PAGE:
Chicken Pox Update1>
As Im sure you are all aware we have Chciken Pox within the nursery. So far, we have had 22 confirmed cases.
I have posted below some information for you all, please do not hesitate to speak to a memeber of staff if you have any questions regarding this.
Chickenpox is a mild and common childhood illness that most children catch at some point.
It causes a rash of red, itchy spots that turn into fluid-filled blisters. They then crust over to form scabs, which eventually drop off.
Some children have only a few spots, but in others they can cover the entire body. The spots are most likely to appear on the face, ears and scalp, under the arms, on the chest and belly and on the arms and legs
The most commonly recognised chickenpox symptom is a red rash that can cover the entire body.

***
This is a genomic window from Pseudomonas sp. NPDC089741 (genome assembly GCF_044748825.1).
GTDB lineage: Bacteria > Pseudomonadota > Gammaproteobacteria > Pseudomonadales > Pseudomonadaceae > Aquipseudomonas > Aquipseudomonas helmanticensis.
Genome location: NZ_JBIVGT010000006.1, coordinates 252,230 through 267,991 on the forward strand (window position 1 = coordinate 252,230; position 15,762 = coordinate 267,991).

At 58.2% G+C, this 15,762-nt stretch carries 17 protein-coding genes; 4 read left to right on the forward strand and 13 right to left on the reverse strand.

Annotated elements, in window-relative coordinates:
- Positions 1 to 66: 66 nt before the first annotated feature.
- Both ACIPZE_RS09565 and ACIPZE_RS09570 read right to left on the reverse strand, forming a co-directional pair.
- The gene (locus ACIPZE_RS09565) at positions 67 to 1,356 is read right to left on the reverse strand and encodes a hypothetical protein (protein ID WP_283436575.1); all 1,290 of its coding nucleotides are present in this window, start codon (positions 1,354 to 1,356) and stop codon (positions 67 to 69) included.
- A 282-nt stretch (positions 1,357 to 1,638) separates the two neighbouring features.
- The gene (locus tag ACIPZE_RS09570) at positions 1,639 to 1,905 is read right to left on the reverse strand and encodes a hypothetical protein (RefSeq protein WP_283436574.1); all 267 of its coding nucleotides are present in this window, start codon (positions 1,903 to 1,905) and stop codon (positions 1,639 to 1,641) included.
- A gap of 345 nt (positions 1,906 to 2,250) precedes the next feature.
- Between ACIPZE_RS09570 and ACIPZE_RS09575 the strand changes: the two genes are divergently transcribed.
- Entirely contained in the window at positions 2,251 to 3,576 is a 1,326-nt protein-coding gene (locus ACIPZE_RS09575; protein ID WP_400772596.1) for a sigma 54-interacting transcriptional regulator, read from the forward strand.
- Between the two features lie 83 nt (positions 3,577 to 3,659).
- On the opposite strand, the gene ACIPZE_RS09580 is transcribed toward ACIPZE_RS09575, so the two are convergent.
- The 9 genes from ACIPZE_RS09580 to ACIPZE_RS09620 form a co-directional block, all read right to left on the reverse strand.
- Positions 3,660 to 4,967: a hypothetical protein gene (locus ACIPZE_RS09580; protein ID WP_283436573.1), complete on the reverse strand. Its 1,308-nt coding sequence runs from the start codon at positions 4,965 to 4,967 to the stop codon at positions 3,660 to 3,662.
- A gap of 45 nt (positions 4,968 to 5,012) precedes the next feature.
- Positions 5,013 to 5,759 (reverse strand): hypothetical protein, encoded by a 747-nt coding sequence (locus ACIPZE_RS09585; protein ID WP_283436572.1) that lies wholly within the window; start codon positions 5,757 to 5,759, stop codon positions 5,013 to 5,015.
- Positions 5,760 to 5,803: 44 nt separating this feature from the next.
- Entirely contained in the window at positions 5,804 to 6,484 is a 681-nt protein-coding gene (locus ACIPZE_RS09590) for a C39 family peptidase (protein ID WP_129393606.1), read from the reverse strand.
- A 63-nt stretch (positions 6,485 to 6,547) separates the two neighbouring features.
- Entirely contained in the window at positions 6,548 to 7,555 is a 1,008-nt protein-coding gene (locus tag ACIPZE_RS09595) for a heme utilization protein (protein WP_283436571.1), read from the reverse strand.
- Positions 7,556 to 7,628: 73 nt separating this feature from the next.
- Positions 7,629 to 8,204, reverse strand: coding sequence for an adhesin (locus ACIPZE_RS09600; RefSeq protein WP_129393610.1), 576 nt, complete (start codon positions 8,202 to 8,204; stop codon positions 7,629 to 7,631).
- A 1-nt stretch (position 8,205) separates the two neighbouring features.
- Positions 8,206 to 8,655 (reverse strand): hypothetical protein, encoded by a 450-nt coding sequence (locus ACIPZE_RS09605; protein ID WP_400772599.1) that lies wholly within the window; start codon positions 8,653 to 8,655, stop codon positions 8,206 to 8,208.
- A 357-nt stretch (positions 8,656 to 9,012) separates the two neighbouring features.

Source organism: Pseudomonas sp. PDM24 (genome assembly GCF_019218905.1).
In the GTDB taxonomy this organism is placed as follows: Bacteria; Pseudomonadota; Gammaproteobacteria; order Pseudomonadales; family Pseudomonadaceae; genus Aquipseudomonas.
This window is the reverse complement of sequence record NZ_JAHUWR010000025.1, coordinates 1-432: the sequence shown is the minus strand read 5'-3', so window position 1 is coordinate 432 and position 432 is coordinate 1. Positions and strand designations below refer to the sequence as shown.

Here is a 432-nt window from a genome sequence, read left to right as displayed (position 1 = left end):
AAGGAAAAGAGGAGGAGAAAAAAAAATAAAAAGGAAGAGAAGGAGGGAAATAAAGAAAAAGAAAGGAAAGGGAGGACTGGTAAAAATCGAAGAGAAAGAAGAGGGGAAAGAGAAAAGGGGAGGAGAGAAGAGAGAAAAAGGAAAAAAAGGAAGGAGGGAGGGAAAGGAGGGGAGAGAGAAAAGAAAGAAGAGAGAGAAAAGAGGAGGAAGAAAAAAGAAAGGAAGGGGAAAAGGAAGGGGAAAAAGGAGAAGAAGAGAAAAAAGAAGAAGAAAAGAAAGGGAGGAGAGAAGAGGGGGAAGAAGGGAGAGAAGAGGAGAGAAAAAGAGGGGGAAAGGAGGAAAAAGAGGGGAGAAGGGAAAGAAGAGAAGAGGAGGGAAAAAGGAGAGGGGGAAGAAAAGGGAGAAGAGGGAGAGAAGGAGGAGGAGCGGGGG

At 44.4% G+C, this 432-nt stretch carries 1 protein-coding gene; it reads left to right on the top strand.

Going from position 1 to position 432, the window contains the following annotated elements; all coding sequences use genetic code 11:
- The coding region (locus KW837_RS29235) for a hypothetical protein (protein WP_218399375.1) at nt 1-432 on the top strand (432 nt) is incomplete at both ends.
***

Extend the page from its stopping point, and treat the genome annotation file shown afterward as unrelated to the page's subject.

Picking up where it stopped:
However, even before the rash appears, you or your child may have some mild flu-like symptoms including:
- feeling sick
- a high temperature (fever) of 38ºC (100.4ºF) or over
- aching, painful muscles
- generally feeling unwell
- loss of appetite
These flu-like symptoms, especially the fever, tend to be worse in adults than in children.
Soon after the flu-like symptoms, an itchy rash appears. Some children and adults may only have a few spots, but others are covered from head to toe.
The spots normally appear in clusters and tend to be:
- behind the ears
- on the face
- over the scalp
- under the arms
- on the chest and belly
- on the arms and legs
But the spots can be anywhere on the body, even inside the ears and mouth, on the palms of the hands, soles of the feet and inside the nappy area.
Although the rash starts as small, itchy red spots, after about 12-14 hours the spots develop a blister on top and become intensely itchy.
After a day or two, the fluid in the blisters gets cloudy and they begin to dry out and crust over.
After one to two weeks, the crusting skin will fall off naturally.
New spots can keep appearing in waves for three to five days after the rash begins. Therefore different clusters of spots may be at different stages of blistering or drying out.
Accessed on Tuesday 29th January 2013- http://www.nhs.uk/Conditions/Chickenpox/Pages/Symptoms.aspx